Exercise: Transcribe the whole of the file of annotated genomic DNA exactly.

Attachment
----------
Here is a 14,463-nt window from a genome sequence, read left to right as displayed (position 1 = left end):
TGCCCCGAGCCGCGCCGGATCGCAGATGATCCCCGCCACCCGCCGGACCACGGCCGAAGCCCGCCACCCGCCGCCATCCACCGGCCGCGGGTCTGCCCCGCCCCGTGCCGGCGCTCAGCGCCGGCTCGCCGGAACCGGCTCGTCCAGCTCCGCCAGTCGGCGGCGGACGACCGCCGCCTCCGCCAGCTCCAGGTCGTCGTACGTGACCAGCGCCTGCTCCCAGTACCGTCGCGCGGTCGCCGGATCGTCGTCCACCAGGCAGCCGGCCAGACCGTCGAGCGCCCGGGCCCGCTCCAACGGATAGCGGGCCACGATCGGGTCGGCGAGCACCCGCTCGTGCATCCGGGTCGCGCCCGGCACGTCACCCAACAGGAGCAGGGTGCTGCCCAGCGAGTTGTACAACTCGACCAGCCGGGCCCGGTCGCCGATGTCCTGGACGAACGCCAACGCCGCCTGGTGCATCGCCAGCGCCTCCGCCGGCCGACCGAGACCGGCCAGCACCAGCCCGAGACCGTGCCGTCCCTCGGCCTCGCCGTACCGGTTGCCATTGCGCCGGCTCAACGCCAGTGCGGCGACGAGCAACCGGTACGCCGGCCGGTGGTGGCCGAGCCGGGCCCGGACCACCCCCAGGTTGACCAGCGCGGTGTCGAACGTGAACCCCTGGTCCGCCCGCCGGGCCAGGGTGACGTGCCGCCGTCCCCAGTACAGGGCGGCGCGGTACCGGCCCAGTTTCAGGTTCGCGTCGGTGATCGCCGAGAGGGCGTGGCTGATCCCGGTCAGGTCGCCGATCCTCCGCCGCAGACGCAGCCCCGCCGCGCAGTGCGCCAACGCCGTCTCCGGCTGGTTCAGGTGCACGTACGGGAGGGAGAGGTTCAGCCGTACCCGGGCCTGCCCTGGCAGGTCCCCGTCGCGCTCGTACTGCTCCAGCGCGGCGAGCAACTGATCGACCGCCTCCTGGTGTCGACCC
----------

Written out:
Here is a 14,463-nt window from a genome sequence, read left to right as displayed (position 1 = left end):
TGCCCCGAGCCGCGCCGGATCGCAGATGATCCCCGCCACCCGCCGGACCACGGCCGAAGCCCGCCACCCGCCGCCATCCACCGGCCGCGGGTCTGCCCCGCCCCGTGCCGGCGCTCAGCGCCGGCTCGCCGGAACCGGCTCGTCCAGCTCCGCCAGTCGGCGGCGGACGACCGCCGCCTCCGCCAGCTCCAGGTCGTCGTACGTGACCAGCGCCTGCTCCCAGTACCGTCGCGCGGTCGCCGGATCGTCGTCCACCAGGCAGCCGGCCAGACCGTCGAGCGCCCGGGCCCGCTCCAACGGATAGCGGGCCACGATCGGGTCGGCGAGCACCCGCTCGTGCATCCGGGTCGCGCCCGGCACGTCACCCAACAGGAGCAGGGTGCTGCCCAGCGAGTTGTACAACTCGACCAGCCGGGCCCGGTCGCCGATGTCCTGGACGAACGCCAACGCCGCCTGGTGCATCGCCAGCGCCTCCGCCGGCCGACCGAGACCGGCCAGCACCAGCCCGAGACCGTGCCGTCCCTCGGCCTCGCCGTACCGGTTGCCATTGCGCCGGCTCAACGCCAGTGCGGCGACGAGCAACCGGTACGCCGGCCGGTGGTGGCCGAGCCGGGCCCGGACCACCCCCAGGTTGACCAGCGCGGTGTCGAACGTGAACCCCTGGTCCGCCCGCCGGGCCAGGGTGACGTGCCGCCGTCCCCAGTACAGGGCGGCGCGGTACCGGCCCAGTTTCAGGTTCGCGTCGGTGATCGCCGAGAGGGCGTGGCTGATCCCGGTCAGGTCGCCGATCCTCCGCCGCAGACGCAGCCCCGCCGCGCAGTGCGCCAACGCCGTCTCCGGCTGGTTCAGGTGCACGTACGGGAGGGAGAGGTTCAGCCGTACCCGGGCCTGCCCTGGCAGGTCCCCGTCGCGCTCGTACTGCTCCAGCGCGGCGAGCAACTGATCGACCGCCTCCTGGTGTCGACCC